By Jerry Mooney
When Snowden revealed that the US government was spying on American citizens there was a divided response: a loud and incredulous demand that these violations cease, coupled with a tepid, meh. The incredulous reaction was vocalized by those who valued the Constitutional guarantees of freedom and privacy. The “meh” was shared by a growing group of young people who collectively have little expectation of online privacy.
If this sounds like an indictment of the younger group, it’s not. It’s an observation as to how the generations respond differently to the same events. The younger group has often been termed digital natives. The term was coined to refer to those who were born into a world where there always was home-based technology, like the personal computer. They grew up in an age where computers, smartphones, the internet, social media and video games were not only normal, but omnipresent. Coming into the world during these times makes them digital natives. Like any native to any culture, people growing up in these times are fluent in theirs: the digital world.
Conversely, those born before the ubiquitous presence of technology are digital immigrants. These folks had to migrate from the world prior to the home computer, the smartphone and social media, to the new world. Like most immigrants, they are required to adapt to the new culture and although it’s possible, it will be just that, an adaptation. The immigrant will always, to some extent, show a non-native relationship to native culture. This is true with those born before the digital era.
There has been much ink spilled describing the chasms between these generations and the complications involved in communications among them. This chasm has been expressing itself recently in the reactions to the NSA’s warrantless domestic spying the events that surround those revelations. Recent events keep this topic relevant, like Apple’s battle with the FBI over a terrorists locked iPhone, Snowden’s European clemency, the passing of the USA Freedom Act and the mass shootings in Paris and Yahoo’s CEO demanding more transparency by the NSA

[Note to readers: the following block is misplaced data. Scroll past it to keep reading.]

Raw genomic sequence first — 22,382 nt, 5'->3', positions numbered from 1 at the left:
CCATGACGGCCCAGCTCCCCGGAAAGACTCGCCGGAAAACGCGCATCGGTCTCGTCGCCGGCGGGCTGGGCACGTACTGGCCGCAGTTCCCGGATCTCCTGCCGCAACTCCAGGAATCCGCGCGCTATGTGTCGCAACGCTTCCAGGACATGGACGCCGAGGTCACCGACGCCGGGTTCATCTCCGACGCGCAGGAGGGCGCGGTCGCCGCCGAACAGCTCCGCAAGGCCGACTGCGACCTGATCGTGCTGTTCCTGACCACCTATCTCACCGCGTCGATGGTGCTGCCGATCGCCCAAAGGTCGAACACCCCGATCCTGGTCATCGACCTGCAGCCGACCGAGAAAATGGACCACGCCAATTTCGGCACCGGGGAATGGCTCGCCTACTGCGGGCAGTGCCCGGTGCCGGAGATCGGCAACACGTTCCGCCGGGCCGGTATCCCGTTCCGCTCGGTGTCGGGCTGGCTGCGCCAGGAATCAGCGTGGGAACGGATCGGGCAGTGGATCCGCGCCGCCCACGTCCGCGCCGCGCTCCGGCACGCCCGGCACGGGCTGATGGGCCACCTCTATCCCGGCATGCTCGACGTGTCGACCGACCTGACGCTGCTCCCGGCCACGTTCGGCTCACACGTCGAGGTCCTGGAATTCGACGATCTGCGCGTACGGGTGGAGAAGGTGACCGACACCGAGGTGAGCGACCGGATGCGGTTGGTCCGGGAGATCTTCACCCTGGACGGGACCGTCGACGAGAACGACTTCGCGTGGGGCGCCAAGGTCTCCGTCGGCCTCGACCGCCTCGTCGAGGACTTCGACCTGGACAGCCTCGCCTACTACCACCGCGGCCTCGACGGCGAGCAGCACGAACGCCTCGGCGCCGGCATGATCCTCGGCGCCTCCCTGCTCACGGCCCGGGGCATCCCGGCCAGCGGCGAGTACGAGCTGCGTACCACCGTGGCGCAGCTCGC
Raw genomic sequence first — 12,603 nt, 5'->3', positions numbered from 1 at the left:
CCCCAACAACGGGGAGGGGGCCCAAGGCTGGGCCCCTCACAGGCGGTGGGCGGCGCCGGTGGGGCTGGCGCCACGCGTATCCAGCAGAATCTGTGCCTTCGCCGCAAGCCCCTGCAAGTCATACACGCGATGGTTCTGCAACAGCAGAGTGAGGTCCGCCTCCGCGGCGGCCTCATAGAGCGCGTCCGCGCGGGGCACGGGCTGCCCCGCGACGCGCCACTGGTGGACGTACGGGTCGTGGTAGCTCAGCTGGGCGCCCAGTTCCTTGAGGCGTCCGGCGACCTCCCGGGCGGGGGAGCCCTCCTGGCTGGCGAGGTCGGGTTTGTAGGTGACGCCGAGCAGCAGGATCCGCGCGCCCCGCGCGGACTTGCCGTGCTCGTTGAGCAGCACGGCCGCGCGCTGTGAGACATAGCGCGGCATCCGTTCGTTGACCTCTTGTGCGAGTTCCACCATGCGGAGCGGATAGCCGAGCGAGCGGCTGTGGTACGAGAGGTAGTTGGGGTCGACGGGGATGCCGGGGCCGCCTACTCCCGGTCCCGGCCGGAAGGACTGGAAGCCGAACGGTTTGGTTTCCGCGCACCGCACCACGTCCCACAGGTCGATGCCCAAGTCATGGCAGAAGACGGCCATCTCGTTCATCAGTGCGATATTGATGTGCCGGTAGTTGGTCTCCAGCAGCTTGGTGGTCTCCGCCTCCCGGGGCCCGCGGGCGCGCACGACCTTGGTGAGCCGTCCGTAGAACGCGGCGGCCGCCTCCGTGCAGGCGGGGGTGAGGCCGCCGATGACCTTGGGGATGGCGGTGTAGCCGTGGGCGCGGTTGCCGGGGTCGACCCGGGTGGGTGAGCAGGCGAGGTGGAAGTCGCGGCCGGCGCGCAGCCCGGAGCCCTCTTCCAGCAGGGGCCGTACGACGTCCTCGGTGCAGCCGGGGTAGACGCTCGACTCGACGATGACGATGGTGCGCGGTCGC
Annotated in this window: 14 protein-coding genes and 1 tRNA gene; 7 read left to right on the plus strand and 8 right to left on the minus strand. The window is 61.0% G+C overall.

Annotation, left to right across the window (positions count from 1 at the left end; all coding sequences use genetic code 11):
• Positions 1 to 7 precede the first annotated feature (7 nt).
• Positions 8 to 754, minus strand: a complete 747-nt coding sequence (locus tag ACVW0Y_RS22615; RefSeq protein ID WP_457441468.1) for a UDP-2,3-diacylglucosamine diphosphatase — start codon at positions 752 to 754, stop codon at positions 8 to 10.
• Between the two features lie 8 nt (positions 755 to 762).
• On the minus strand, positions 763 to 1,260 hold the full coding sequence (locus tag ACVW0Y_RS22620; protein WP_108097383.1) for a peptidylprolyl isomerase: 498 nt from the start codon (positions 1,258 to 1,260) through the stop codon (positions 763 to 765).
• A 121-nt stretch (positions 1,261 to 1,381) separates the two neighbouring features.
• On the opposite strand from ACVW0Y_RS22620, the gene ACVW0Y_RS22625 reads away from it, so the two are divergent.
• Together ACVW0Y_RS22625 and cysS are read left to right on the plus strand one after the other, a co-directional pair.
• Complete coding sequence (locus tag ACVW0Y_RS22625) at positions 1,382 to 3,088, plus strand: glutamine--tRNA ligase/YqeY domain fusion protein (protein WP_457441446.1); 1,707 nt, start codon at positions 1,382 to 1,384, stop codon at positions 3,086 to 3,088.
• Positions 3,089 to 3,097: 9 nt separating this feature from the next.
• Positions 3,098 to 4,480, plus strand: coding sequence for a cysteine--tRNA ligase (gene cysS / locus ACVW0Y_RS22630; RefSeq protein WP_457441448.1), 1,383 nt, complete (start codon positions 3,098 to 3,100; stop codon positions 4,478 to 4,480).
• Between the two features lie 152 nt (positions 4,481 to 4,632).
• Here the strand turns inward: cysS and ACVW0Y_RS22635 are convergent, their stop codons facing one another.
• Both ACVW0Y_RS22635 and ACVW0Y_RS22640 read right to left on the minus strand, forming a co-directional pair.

To the digital immigrant, these events represent the ever encroaching power of the government, insidiously reaching into our lives and the events that justify further violations. This is a generational warrant to resist, protest and fight back. Lives have been lost fighting overseas, ostensibly for freedom, therefore it must be stopped in all incarnations.
These violations are not new. The NSA has been spying on US citizens along with the rest of the world for decades. The only difference is that the technology has improved and therefore increased the efficiency of what they do. This is intuitive to the digital native and is therefore the details are uninteresting.
When a digital immigrant points out that the domestic spying was supposed to have accompanying warrants, the digital native points to their continuous distrust of governments and these violations merely maintain their cynicism.
When a digital immigrant says the NSA is spying, the digital native says get better encryption. When the digital immigrant says self-censorship, the digital native says best practices.
Digital natives seem intrinsically distrustful of institutions that digital immigrants venerated, like religion, marriage and government. So the government spying can be seen just as outrageous as their best friend getting married or baptized.
Although there has been a historic danger associated with an apathetic population, it seems applying those lessons of history may be less appropriate, because the future will be inhabited by a culture of people less competitive and less adversarial. Perhaps this will make written declarations of rights less significant, but also less necessary.
It’s interesting to look at the intersection of these two groups. The native is constitutionally naive, while the immigrant is digitally and modernly so. This is where the two must learn to communicate. What’s obvious is that there isn’t a gap between what they think is ultimately right, it’s merely the path there.